The case for CARICOM to adopt climate-smart agriculture to deal with the challenges posed by climate change is being hammered home by leading agriculture officials in the region.
The latest occasion was Sunday evening’s launch of the Technical Workshops at the Caribbean Week of Agriculture (CWA) in Georgetown, which also saw the launch of a booklet addressing the climate issue.
Caribbean Agricultural Research and Development Institute (CARDI) Director Dr. Arlington Chesney said making the agricultural and food production system more resilient to climate change was essential for food and nutrition security.
“The publication presents a detailed analysis of a new climate-smart agriculture with information provided on how the global climate change system works, what factors are changing the global climate and the indications and impacts of the changing climate,” he said.
The concept of climate-smart agriculture was coined by the Food and Agriculture Organisation in 2009 and is defined as “agriculture that sustainably increases productivity, resilience, reduces or removes Greenhouse Gases and enhances achievement of national food security and development goals.”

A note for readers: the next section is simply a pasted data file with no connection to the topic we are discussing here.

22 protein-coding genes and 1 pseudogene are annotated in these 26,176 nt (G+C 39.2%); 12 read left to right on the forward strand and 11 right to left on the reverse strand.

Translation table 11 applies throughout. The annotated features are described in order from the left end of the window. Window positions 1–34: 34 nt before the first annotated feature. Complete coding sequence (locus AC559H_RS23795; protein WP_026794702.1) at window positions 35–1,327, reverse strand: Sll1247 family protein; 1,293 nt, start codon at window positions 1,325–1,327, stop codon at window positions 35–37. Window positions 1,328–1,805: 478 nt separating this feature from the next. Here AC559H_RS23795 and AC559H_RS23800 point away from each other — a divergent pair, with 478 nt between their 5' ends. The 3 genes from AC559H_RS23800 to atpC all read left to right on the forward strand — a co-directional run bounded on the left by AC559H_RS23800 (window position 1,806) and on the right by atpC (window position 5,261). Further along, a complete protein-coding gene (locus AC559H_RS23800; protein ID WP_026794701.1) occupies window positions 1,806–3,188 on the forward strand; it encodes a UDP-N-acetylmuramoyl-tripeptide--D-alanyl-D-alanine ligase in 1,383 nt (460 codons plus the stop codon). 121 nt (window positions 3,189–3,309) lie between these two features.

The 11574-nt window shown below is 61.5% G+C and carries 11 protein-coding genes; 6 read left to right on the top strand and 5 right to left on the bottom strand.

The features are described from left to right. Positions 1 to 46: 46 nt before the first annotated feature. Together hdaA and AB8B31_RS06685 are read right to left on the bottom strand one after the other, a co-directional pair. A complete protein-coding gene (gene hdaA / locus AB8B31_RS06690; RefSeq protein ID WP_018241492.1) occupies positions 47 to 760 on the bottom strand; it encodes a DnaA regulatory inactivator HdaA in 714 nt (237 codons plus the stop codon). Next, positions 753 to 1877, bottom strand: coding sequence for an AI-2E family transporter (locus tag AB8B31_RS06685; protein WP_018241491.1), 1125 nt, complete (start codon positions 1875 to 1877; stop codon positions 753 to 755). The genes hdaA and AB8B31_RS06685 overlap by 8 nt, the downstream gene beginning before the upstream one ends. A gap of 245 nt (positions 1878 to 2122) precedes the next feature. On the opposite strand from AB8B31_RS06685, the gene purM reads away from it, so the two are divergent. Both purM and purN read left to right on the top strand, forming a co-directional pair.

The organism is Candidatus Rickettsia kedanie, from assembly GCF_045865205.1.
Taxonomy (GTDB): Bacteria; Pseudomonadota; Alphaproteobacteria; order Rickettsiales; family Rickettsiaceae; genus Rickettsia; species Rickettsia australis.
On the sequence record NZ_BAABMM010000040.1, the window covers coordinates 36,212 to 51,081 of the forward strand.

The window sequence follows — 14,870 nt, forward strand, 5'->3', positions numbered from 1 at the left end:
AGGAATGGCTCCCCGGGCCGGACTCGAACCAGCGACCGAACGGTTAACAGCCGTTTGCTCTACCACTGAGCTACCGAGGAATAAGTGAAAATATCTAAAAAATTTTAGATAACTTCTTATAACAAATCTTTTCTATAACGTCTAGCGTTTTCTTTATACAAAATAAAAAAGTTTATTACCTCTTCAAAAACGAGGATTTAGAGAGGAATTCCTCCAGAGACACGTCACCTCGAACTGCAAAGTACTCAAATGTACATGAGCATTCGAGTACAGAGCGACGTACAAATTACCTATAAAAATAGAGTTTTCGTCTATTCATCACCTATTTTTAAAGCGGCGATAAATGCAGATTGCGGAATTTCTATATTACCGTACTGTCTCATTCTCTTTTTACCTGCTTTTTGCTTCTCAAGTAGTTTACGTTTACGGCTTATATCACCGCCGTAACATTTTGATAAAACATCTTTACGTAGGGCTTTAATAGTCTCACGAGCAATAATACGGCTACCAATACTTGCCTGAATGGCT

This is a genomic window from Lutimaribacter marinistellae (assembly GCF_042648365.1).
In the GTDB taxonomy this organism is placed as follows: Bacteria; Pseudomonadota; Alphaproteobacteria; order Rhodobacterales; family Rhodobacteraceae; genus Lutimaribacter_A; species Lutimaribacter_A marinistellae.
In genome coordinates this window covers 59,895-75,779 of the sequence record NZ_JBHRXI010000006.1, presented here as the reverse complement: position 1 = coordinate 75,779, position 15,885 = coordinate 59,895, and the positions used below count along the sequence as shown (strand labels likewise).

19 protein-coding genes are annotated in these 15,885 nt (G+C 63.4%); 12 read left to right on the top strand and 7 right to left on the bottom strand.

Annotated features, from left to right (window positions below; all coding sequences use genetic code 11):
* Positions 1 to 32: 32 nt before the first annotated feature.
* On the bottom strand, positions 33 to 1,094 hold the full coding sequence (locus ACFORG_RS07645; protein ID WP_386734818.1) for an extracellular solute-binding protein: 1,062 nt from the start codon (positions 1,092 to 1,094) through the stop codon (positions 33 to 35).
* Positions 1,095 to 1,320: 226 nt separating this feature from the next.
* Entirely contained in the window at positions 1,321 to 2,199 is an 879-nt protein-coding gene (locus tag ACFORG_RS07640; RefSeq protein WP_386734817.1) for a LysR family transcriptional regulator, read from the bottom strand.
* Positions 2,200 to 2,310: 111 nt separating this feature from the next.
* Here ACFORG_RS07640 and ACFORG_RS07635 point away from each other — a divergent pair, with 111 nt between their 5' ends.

The booklet also shares information on how climate change is threatening the agriculture and food production systems worldwide, the options available to the sector and how regional and international organisations were working to build a new climate smart agriculture.
The publication was a collaborative effort between CARDI and the Netherlands-based Technical Centre for Agricultural and Rural Cooperation (CTA).
Meanwhile, host minister Dr. Leslie Ramsammy stated that placing climate-smart agriculture at the centre of people-driven development was an imperative for the region.
“Climate-smart agriculture must be our vehicle for sustained economic and social prosperity and for ensuring that CARICOM countries reach the goal of being high middle income countries in our lifetime.”
The minister also called for the CWA to discuss “passionately” the involvement of women, youth, ICT and new technologies in agriculture. On that note he decried what he said was the developed nations’ failure to facilitate more sharing of technologies as outlined in the Millennium Development Goals.
Dr. Ramsammy also touted the relevance of the Jagdeo Initiative on Agriculture in these times but added that he was saddened by “lukewarm” approach to its implementation.
According to the minister, the booklet was timely and fitted in with the Initiative and he hoped that a recommitment to the strategy would emerge from CWA.
Another call he made was for a declaration on the effects of climate change on the region.
“Those who continue to drag their feet on this climate change issue are putting all of our lives and the lives of children and future generations at risk. So I hope we at CWA will come out with a declaration loud and clear that climate change is real, it’s affecting our countries.”
The CWA, in its 12th year, ends on Friday at the Guyana International Conference Centre.